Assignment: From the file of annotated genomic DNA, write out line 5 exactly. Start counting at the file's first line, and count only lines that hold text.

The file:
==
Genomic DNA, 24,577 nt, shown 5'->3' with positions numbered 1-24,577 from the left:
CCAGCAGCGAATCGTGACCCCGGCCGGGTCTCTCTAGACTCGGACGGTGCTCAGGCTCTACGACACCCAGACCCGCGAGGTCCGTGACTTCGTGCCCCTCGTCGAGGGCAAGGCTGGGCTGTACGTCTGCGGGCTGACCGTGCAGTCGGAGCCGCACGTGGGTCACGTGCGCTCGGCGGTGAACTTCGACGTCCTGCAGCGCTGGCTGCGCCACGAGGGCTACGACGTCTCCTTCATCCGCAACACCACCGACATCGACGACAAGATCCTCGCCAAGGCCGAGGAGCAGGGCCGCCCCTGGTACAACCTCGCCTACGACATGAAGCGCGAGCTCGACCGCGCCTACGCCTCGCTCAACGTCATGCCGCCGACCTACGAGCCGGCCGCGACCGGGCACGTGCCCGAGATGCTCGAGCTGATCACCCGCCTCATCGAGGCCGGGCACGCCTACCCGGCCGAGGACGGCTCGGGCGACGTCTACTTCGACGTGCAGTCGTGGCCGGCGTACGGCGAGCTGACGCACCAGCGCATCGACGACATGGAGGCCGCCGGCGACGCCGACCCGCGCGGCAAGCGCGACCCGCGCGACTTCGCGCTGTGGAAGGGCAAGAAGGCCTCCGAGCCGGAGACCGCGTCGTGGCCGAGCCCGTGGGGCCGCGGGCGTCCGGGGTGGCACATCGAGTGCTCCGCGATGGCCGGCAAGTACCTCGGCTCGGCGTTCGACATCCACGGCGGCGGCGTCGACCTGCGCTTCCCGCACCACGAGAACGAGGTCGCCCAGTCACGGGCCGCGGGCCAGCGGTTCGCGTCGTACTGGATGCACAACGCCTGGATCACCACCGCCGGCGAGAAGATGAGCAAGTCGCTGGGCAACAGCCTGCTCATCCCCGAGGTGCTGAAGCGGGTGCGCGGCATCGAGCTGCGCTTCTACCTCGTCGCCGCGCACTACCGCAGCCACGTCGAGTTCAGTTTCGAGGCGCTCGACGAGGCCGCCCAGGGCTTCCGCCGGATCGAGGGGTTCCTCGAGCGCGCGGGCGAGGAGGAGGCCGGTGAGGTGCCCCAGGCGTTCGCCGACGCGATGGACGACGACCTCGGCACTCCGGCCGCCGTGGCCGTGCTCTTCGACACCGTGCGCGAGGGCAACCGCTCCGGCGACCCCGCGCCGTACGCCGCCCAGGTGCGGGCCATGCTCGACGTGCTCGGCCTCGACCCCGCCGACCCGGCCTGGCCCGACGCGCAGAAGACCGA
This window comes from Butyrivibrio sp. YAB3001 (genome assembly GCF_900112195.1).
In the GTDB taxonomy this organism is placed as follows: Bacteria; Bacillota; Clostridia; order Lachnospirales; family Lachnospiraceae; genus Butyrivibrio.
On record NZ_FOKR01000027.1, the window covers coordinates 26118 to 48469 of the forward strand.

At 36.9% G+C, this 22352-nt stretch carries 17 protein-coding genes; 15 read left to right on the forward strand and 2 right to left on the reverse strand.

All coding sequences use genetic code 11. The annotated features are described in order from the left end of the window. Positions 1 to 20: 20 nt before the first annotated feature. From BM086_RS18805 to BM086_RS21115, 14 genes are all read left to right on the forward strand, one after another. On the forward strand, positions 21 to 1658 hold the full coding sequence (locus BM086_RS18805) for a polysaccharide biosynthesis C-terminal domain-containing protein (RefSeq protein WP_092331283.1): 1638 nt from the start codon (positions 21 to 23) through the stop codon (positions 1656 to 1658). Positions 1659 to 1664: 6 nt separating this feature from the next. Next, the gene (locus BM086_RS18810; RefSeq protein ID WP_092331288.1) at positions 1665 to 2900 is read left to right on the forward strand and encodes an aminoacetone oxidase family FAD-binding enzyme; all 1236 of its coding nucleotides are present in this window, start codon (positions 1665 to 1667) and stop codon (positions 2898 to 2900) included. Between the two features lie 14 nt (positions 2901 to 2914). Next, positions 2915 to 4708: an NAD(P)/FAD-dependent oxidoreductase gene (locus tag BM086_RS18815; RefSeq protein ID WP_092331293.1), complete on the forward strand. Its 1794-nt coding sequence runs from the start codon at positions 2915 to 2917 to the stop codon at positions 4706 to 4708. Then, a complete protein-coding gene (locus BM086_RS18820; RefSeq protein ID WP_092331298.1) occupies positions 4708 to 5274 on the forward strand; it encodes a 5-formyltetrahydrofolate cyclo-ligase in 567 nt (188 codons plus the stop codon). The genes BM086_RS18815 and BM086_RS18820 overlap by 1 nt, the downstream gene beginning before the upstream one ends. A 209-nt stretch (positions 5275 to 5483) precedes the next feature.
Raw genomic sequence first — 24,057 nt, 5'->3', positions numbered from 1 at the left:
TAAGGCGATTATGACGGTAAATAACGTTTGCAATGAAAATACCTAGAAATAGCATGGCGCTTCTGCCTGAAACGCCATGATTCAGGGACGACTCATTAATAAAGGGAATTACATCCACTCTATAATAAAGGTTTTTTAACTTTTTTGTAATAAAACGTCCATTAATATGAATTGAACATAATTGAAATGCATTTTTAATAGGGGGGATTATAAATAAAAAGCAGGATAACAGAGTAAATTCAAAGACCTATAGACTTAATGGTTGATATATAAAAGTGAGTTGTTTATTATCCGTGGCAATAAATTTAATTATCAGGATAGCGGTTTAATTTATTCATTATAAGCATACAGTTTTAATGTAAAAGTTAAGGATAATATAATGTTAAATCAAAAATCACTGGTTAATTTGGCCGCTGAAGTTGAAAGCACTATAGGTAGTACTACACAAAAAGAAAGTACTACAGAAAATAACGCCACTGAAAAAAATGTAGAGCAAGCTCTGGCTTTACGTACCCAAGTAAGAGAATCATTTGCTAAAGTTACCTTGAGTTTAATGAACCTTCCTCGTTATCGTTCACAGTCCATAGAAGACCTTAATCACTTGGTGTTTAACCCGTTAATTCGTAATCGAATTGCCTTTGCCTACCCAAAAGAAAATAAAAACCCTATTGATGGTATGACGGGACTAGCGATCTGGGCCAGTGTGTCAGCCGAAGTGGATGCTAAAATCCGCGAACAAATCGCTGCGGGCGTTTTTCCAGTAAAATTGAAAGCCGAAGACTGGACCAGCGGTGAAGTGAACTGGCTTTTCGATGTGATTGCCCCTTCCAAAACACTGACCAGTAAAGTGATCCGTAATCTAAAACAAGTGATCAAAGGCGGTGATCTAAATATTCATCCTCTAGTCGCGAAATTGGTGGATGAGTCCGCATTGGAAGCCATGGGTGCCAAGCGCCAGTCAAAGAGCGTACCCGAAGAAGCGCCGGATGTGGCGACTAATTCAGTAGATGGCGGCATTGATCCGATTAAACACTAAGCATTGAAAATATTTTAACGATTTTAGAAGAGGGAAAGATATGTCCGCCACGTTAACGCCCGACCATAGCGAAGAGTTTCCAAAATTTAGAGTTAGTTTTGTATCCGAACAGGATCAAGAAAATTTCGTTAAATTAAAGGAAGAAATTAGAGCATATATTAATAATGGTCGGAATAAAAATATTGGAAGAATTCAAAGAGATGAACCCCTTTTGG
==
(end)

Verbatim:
On record NZ_FOKR01000027.1, the window covers coordinates 26118 to 48469 of the forward strand.